A cocktail of three respiratory viruses causes congestion in pediatric emergencies. What steps should you take to prevent infections during the cold season and react best if your child is sick?
They start like a cold, and yet they are not! Respiratory syncytial virus (RSV), influenza and COVID-19 often have the same early symptoms, namely cough, runny nose, fever and some difficulty breathing.
Of the three, RSV is perhaps the least known. Yet it has been circulating for decades, during each cold season. It is transmitted in the same way as a common cold. Most children get it at least once before the age of two. It is the first cause of hospitalization in children, well before the flu or other respiratory viruses.
“Even for a medical professional, it’s not easy to tell these viruses apart based on symptoms alone. For the parents, it is above all necessary to identify the clinical manifestations to know if the child should be seen by a professional”, says the Dr Olivier Drouin, pediatrician at Sainte-Justine Hospital and professor at the University of Montreal. He advises consulting a professional in the following four cases:
- If you have the impression that your child is lethargic, tired, and that you have difficulty waking him up;
- If he is no longer able to hydrate himself appropriately and urinates less than usual;
- If he seems to have trouble breathing;
- If the rectal temperature is over 38.5°C for three days.
Solutions at home
To help your baby, you can give him children’s acetaminophen and, if he is over one year old, children’s ibuprofen. Respect the doses indicated on the packaging, especially according to age, and do not hesitate to ask your pharmacist for advice.
You can also give your child a lukewarm bath, or refresh him with a damp washcloth. The fever will not drop, but his comfort will be better.
Your sick infant may lack of appetite and refuse to drink. Offer liquid and food in smaller amounts, but more often. If he does not want to eat, make him drink a rehydration liquid (available in pharmacies). Better a little cash than none at all.
The importance of blowing your baby’s nose
The Dr Drouin insists on the need for good nasal hygiene. “You can use a baby nasal aspirator to clear the airways and clean the nasal passages with a saline solution, especially before feeding and sleeping for the little ones. You will find optimal methods for blowing your baby’s nose properly on the CHU Sainte-Justine website. “It’s the basis of what we do at Sainte Justine, so it’s good for the house! “, he assures.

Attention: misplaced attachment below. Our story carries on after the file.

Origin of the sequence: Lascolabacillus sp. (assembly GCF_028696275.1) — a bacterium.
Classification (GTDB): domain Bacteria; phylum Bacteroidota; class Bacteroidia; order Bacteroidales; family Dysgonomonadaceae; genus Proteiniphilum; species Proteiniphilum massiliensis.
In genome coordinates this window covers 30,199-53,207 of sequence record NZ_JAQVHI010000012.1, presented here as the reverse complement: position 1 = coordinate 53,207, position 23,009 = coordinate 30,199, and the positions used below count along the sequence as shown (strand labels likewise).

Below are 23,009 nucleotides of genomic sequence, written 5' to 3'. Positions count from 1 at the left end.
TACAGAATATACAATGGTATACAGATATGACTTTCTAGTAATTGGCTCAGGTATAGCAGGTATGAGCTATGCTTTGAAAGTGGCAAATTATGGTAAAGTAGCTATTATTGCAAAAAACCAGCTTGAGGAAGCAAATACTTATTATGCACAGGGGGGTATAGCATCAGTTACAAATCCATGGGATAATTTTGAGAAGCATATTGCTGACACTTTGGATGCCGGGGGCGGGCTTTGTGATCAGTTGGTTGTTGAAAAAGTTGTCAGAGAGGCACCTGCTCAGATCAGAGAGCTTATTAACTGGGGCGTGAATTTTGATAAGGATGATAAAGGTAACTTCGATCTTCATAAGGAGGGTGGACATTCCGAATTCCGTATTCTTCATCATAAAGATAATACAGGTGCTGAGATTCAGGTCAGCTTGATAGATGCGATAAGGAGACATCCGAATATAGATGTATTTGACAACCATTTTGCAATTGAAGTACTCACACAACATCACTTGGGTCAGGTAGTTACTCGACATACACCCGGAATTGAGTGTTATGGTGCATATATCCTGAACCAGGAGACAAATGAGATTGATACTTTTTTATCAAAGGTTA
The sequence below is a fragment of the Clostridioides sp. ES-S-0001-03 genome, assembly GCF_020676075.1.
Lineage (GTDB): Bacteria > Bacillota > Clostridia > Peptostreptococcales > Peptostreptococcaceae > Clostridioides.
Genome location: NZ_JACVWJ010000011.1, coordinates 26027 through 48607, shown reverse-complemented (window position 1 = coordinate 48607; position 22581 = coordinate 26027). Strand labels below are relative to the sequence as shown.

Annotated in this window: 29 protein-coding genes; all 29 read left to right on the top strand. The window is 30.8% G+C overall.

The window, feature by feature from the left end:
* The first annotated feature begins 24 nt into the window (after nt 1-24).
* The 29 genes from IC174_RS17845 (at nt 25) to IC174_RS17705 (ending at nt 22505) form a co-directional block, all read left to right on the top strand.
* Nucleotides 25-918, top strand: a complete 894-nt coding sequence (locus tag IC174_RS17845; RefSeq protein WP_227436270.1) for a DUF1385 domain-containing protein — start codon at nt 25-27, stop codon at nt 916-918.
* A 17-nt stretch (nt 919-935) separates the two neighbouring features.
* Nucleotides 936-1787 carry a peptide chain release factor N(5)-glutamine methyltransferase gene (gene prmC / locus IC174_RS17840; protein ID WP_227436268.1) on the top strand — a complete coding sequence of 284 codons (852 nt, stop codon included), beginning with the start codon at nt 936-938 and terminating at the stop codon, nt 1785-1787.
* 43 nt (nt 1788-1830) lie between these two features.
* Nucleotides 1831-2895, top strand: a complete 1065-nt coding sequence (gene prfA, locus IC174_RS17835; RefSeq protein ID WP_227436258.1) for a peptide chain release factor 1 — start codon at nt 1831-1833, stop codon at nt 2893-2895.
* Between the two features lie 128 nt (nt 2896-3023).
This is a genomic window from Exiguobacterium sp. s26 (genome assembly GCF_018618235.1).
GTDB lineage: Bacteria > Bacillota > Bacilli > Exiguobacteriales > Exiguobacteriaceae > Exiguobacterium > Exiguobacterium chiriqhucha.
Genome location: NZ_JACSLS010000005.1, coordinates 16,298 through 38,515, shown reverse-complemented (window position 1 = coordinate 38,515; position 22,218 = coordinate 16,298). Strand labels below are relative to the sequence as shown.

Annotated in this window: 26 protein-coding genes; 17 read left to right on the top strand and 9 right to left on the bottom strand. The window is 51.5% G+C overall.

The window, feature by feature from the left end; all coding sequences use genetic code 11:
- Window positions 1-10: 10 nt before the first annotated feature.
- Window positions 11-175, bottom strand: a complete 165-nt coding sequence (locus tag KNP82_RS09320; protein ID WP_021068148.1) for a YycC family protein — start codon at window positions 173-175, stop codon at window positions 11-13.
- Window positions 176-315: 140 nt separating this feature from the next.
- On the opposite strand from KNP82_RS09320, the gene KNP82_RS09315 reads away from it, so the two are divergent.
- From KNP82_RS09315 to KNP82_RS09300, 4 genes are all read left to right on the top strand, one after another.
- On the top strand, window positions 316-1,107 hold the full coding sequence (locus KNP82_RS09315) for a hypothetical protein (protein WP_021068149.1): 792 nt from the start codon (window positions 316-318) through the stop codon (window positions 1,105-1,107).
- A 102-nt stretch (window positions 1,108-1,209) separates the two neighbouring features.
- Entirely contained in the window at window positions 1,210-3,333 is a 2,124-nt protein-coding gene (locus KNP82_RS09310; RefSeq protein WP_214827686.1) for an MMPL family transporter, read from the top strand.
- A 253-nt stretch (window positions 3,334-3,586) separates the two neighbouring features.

Your child is not sick? Protect it !
According to the Dr Drouin, vaccination remains the best protection. It is therefore important to vaccinate children properly, and not only against COVID-19. On this last point, he specifies that, even if most of them do well against the virus, it is still beneficial to administer the vaccine to protect them, especially as they tolerate it. generally fine. “It’s the same thing for influenza: the vaccine is available now and it helps prevent severe illnesses,” he maintains.
“We should also not forget the regular routine vaccinations at 2 months, 4 months, 12 months and 18 months, because these vaccines protect against a strain of pneumonia. Parents have fallen behind on these routine vaccinations due to the pandemic, but it’s important to keep them up to date to protect your children. Some vaccines can be administered simultaneously. » You can use ClicSanté or contact the CLSC in your area to make an appointment.
Adopt preventive actions
Whether you or your child are sick or not, get into the habit of washing your hands frequently and wearing a mask if you come into contact with sick people. “I would have hoped that we would learn from the pandemic, deplores the Dr Olivier Drouin. We must limit our essential contacts when we are sick, whether we are positive for COVID-19 or not. If you have to go out, but you cough or have a runny nose, wearing a mask will limit contamination. You must also wash your hands and have good nasal hygiene; these are basic gestures,” he concludes.
Given the hours of waiting in the emergency room and the difficulty in obtaining a medical appointment quickly, the proverb “prevention is better than cure” is now taking on its full meaning!
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